There are considerable uncertainties surrounding the outlook for the oil market. Demand for oil is set to increase, driven by strong growth in emerging markets, but supply increases from the United States and other countries have also surprised on the upside. However, the economic viability of unconventional oil production will depend on the future trend in oil prices. If oil prices remain at current levels, this could result in downward revisions in the medium-term outlook for unconventional oil supply. This creates further uncertainty regarding the outlook for U.S. production, which will depend on oil prices and technological and policy developments. Other uncertainties are also considerable, including from the global growth outlook, and the political situations in a number of key oil-producing countries. Indeed, there have been many negative supply shocks in the recent history of the global oil market. On balance, however, it appears that oil supply will continue to exceed demand in the coming years, sustaining the downward pressure on oil prices. Saudi Arabia has adjusted production several times in the past to balance the market. How Saudi Arabia responds in the future will have important implications for the global oil market and for Saudi Arabia’s own fiscal and external balances.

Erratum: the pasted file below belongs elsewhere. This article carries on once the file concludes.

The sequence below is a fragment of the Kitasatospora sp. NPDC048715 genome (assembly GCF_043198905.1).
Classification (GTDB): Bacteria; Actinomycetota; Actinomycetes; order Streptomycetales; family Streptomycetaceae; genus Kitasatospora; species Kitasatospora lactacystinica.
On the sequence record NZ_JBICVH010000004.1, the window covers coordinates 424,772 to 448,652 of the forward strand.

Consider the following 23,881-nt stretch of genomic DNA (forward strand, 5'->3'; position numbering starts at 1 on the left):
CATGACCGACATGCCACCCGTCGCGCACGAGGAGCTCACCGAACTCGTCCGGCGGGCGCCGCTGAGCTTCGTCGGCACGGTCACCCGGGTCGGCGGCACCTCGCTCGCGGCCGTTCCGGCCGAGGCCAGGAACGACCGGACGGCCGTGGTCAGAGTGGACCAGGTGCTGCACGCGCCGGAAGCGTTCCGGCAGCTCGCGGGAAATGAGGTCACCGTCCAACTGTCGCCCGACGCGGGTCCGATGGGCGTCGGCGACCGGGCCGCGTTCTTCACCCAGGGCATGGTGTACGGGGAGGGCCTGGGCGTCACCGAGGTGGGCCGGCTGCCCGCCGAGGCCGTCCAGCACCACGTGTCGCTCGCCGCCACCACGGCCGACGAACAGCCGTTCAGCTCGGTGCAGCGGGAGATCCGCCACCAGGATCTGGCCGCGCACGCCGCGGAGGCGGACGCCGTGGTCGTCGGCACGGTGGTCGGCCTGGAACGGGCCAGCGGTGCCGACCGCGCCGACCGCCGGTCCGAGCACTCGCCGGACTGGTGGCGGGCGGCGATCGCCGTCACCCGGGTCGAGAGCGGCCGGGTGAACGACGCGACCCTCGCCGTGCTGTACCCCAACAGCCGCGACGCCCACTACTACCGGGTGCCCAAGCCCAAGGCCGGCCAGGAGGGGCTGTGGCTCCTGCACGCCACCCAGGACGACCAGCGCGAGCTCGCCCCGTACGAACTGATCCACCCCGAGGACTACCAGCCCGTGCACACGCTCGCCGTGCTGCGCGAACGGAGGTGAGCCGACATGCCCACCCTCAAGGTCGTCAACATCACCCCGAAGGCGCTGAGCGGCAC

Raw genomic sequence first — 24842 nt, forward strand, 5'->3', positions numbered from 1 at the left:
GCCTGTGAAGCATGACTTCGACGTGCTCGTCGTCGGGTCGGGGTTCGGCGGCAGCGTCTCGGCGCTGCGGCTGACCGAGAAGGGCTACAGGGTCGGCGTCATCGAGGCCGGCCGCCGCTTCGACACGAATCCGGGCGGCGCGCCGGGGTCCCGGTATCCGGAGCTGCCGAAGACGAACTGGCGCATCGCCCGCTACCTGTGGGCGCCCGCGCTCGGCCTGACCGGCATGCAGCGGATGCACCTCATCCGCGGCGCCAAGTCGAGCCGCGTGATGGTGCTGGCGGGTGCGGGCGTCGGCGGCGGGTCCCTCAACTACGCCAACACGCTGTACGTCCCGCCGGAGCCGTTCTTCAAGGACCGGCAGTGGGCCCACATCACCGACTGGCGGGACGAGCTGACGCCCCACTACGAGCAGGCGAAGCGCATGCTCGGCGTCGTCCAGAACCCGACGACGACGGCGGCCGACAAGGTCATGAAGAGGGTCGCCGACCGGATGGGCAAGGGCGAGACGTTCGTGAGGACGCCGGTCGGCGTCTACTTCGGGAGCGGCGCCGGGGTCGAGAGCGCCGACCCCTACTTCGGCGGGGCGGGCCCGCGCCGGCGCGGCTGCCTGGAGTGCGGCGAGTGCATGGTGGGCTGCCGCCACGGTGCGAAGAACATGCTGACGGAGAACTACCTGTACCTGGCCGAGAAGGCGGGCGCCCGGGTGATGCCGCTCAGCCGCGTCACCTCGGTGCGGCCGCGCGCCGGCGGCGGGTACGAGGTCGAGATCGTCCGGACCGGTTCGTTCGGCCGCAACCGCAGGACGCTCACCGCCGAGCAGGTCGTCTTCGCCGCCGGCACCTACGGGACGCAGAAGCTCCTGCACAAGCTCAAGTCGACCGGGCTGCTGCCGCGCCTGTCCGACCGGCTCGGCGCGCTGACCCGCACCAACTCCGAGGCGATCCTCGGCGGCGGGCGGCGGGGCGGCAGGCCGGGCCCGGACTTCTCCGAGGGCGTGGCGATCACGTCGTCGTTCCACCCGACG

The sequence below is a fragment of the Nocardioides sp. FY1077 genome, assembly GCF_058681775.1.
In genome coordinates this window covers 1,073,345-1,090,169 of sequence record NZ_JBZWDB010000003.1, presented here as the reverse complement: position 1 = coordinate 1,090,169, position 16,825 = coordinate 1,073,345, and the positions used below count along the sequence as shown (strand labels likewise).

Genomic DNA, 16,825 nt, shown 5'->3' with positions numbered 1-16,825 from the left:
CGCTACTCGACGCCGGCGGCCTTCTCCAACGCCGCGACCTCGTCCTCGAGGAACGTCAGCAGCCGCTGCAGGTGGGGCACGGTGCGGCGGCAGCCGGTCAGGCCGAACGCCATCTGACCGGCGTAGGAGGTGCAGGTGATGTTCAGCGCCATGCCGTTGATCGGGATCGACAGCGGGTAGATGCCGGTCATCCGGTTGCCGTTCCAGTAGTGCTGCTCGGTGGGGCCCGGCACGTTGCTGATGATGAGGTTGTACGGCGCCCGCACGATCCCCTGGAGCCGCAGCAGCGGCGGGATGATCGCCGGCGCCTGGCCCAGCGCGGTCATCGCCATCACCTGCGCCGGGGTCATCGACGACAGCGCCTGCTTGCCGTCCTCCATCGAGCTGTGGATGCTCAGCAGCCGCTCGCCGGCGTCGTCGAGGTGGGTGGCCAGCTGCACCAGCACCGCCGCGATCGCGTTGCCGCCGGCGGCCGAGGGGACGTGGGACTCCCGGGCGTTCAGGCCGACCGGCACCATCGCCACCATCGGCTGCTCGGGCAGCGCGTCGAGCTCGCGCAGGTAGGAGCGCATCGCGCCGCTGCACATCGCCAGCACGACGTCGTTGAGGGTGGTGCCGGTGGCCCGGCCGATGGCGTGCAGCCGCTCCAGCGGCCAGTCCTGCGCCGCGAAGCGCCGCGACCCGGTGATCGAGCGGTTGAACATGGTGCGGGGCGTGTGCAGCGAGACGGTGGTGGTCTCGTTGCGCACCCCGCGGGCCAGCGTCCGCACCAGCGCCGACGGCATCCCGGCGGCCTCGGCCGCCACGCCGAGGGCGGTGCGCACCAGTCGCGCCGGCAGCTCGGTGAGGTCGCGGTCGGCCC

2. A Fiscal Framework to Support Growth and Manage Dependence on Natural Resource Revenues
Saudi Arabia derives more than 90 percent of its fiscal revenue from oil. Key challenges for fiscal policymakers are to insulate the economy and the budget from large fluctuations in oil prices, ensure that oil revenue is efficiently used for development purposes, and safeguard sufficient revenue for future generations. This chapter looks at the current fiscal framework in Saudi Arabia, analyzes the efficiency of public investment, and draws on the experience of other commodity-exporting countries to consider a set of reforms that would strengthen the fiscal framework in Saudi Arabia.
Overview of Key Fiscal Policy Challenges in Saudi Arabia
Fiscal policy plays a crucial role in Saudi Arabia as the main vehicle through which the country’s oil wealth is converted into economic outcomes and distributed for the benefit of the population. Over the past several decades, government spending on infrastructure, education, and social programs has transformed the economy and supported higher living standards. The volatility of oil revenue, however, has posed challenges for fiscal management. Oil prices are volatile and price swings can be large and long-lasting. Saudi Arabia, with its spare production capacity, also helps manage the balance between supply and demand in the global oil market, and consequently sees swings in the volume of its oil exports.
Fiscal policy in Saudi Arabia has three distinct goals relating to development, stabilization, and intergenerational equity: